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Prepare Now for the Start of the Fall 2012 College Term

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Within weeks, the Fall 2012 term will commence for new and returning college students. The first priority will be finalizing course registrations and addressing all issues mentioned at the Orientation for new students. Convenience is important for students who study and work simultaneously. Nonetheless, students may check with the student government, as well as with current Juniors and Seniors, in order to discuss experiences with individual courses and teachers prior to finalizing registration.

In technical subjects like math or science, students should acquire the recommended textbooks early in order to peruse the first couple of chapters. If the material looks too unfamiliar, students should consider seeking the help of a tutor early in the semester.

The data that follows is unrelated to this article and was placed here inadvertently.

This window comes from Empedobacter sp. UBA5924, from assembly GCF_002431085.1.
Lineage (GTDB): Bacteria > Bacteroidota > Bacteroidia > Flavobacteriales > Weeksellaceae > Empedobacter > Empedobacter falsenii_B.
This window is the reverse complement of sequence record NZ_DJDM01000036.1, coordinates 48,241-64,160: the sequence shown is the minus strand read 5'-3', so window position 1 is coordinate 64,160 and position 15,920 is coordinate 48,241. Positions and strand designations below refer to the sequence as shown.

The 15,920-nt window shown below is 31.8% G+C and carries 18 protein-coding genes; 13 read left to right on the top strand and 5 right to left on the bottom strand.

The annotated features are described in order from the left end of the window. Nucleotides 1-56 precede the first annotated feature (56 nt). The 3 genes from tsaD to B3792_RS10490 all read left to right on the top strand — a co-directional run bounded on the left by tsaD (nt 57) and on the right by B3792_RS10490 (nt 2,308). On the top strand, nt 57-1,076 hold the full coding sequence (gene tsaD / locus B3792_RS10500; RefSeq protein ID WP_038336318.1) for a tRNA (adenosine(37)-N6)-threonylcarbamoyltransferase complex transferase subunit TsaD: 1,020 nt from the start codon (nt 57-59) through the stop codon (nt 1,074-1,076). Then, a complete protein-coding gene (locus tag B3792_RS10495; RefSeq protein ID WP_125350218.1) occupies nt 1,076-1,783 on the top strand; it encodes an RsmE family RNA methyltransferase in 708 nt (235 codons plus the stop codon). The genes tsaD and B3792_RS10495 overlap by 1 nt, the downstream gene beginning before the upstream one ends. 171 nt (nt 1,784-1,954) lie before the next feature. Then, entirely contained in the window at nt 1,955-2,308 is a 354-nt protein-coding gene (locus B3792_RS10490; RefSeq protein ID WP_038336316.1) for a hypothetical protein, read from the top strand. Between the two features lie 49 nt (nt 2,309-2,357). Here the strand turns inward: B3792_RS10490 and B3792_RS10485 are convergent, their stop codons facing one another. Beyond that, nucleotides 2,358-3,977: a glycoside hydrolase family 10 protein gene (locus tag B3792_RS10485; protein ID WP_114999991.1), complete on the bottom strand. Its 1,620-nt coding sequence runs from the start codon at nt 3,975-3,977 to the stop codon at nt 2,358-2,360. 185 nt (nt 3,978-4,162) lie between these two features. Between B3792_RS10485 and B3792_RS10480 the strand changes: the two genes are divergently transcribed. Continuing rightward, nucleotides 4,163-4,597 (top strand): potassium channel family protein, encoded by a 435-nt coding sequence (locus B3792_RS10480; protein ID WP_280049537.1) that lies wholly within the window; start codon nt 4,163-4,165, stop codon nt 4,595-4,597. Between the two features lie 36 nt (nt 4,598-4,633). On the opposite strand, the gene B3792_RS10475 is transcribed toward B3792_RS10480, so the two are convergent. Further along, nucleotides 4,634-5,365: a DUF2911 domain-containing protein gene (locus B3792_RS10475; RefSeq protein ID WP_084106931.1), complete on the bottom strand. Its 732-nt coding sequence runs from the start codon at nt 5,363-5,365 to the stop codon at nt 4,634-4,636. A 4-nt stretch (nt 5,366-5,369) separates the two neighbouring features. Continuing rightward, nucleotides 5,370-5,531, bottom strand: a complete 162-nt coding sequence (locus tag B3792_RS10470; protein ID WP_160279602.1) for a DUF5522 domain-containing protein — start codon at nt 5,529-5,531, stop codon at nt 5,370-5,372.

Textbooks are sold traditionally at the college bookstore. Cheaper used copies may be available at Amazon or Alibris. Both of these sites have extensive selections of new and used textbooks available from sellers throughout the country.

When purchasing a used textbook, always check the copyright year and ISBN number. If there are specific technical questions, contact the university librarian, instructor, or the publisher. Amazon has electronic copies as well for use on a Kindle.